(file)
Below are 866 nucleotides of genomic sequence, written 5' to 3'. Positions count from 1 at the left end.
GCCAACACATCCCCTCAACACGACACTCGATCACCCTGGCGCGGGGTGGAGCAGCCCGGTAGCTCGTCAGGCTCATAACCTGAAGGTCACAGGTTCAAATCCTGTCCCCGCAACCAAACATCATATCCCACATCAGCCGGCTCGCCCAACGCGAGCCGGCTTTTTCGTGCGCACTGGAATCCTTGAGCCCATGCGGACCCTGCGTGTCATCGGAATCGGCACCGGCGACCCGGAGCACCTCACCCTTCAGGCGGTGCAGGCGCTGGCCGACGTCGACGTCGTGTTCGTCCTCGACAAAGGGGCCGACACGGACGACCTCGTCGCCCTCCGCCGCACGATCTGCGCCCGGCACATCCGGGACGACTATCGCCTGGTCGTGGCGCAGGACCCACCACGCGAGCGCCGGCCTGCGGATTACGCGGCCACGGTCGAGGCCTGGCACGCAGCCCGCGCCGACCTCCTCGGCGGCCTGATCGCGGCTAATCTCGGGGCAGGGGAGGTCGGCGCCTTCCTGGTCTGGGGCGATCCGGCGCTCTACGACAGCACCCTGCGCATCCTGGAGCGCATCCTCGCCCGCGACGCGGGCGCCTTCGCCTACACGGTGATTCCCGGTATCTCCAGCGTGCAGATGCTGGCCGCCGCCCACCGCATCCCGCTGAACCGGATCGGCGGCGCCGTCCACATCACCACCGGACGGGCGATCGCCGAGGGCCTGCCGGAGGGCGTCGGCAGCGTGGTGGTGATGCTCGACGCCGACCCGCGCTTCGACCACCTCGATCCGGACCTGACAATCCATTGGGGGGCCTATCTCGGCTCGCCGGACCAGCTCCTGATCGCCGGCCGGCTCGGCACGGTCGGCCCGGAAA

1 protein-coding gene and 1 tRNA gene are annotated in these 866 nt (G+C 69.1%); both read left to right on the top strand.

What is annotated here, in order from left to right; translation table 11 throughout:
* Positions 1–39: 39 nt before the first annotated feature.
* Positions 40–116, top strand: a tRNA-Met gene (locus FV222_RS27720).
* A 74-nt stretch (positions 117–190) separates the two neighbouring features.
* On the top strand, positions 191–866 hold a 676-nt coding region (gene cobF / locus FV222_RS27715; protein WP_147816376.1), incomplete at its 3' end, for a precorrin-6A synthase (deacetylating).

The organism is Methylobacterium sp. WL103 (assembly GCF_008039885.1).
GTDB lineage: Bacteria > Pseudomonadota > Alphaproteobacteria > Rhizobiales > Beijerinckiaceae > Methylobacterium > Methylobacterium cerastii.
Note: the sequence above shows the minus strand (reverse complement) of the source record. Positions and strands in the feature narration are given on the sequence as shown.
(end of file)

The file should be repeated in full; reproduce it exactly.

Below are 866 nucleotides of genomic sequence, written 5' to 3'. Positions count from 1 at the left end.
GCCAACACATCCCCTCAACACGACACTCGATCACCCTGGCGCGGGGTGGAGCAGCCCGGTAGCTCGTCAGGCTCATAACCTGAAGGTCACAGGTTCAAATCCTGTCCCCGCAACCAAACATCATATCCCACATCAGCCGGCTCGCCCAACGCGAGCCGGCTTTTTCGTGCGCACTGGAATCCTTGAGCCCATGCGGACCCTGCGTGTCATCGGAATCGGCACCGGCGACCCGGAGCACCTCACCCTTCAGGCGGTGCAGGCGCTGGCCGACGTCGACGTCGTGTTCGTCCTCGACAAAGGGGCCGACACGGACGACCTCGTCGCCCTCCGCCGCACGATCTGCGCCCGGCACATCCGGGACGACTATCGCCTGGTCGTGGCGCAGGACCCACCACGCGAGCGCCGGCCTGCGGATTACGCGGCCACGGTCGAGGCCTGGCACGCAGCCCGCGCCGACCTCCTCGGCGGCCTGATCGCGGCTAATCTCGGGGCAGGGGAGGTCGGCGCCTTCCTGGTCTGGGGCGATCCGGCGCTCTACGACAGCACCCTGCGCATCCTGGAGCGCATCCTCGCCCGCGACGCGGGCGCCTTCGCCTACACGGTGATTCCCGGTATCTCCAGCGTGCAGATGCTGGCCGCCGCCCACCGCATCCCGCTGAACCGGATCGGCGGCGCCGTCCACATCACCACCGGACGGGCGATCGCCGAGGGCCTGCCGGAGGGCGTCGGCAGCGTGGTGGTGATGCTCGACGCCGACCCGCGCTTCGACCACCTCGATCCGGACCTGACAATCCATTGGGGGGCCTATCTCGGCTCGCCGGACCAGCTCCTGATCGCCGGCCGGCTCGGCACGGTCGGCCCGGAAA

1 protein-coding gene and 1 tRNA gene are annotated in these 866 nt (G+C 69.1%); both read left to right on the top strand.

What is annotated here, in order from left to right; translation table 11 throughout:
* Positions 1–39: 39 nt before the first annotated feature.
* Positions 40–116, top strand: a tRNA-Met gene (locus FV222_RS27720).
* A 74-nt stretch (positions 117–190) separates the two neighbouring features.
* On the top strand, positions 191–866 hold a 676-nt coding region (gene cobF / locus FV222_RS27715; protein WP_147816376.1), incomplete at its 3' end, for a precorrin-6A synthase (deacetylating).

The organism is Methylobacterium sp. WL103 (assembly GCF_008039885.1).
GTDB lineage: Bacteria > Pseudomonadota > Alphaproteobacteria > Rhizobiales > Beijerinckiaceae > Methylobacterium > Methylobacterium cerastii.
Note: the sequence above shows the minus strand (reverse complement) of the source record. Positions and strands in the feature narration are given on the sequence as shown.